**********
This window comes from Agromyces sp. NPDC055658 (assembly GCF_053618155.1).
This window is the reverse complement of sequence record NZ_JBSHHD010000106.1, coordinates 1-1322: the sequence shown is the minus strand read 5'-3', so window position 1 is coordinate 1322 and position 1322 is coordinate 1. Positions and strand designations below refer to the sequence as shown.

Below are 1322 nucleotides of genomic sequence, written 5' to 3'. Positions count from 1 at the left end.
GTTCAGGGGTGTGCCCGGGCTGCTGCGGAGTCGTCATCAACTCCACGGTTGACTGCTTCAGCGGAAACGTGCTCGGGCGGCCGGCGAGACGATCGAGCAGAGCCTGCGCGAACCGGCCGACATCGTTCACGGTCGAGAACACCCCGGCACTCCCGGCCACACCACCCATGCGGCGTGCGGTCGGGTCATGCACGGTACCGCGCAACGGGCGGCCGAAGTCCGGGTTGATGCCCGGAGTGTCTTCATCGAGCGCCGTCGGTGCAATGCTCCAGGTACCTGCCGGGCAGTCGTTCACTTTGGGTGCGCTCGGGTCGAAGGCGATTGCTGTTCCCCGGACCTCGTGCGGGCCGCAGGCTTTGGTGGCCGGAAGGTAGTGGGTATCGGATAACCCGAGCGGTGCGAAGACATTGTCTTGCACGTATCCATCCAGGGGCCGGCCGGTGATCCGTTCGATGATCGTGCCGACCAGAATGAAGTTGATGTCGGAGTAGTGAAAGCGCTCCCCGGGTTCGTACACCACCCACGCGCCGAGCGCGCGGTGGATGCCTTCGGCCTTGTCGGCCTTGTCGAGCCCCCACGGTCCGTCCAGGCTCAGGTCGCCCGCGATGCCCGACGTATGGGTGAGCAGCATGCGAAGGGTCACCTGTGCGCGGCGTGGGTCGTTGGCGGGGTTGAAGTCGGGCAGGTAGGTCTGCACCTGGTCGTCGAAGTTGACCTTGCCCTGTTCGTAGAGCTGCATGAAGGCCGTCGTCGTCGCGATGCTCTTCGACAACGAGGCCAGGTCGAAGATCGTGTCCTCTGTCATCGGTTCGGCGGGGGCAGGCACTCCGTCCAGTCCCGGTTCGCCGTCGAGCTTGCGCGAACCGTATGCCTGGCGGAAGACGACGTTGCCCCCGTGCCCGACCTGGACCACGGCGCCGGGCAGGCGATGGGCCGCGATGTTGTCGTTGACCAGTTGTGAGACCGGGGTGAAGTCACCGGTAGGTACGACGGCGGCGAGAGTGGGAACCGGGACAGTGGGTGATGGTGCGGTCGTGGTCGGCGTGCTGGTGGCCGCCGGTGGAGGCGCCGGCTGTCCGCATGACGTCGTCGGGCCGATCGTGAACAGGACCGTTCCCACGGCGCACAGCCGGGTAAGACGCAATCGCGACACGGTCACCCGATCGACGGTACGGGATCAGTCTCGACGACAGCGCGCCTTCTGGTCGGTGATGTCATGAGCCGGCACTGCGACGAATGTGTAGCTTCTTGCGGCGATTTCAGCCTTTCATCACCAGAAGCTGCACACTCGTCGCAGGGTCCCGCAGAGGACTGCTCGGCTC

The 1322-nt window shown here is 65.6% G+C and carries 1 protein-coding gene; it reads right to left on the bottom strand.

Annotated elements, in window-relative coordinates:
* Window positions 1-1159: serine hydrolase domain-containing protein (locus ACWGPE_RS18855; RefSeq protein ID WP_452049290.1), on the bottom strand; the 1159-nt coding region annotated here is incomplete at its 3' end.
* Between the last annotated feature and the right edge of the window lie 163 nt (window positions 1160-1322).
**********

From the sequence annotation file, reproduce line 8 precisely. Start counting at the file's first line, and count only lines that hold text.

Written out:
* Between the last annotated feature and the right edge of the window lie 163 nt (window positions 1160-1322).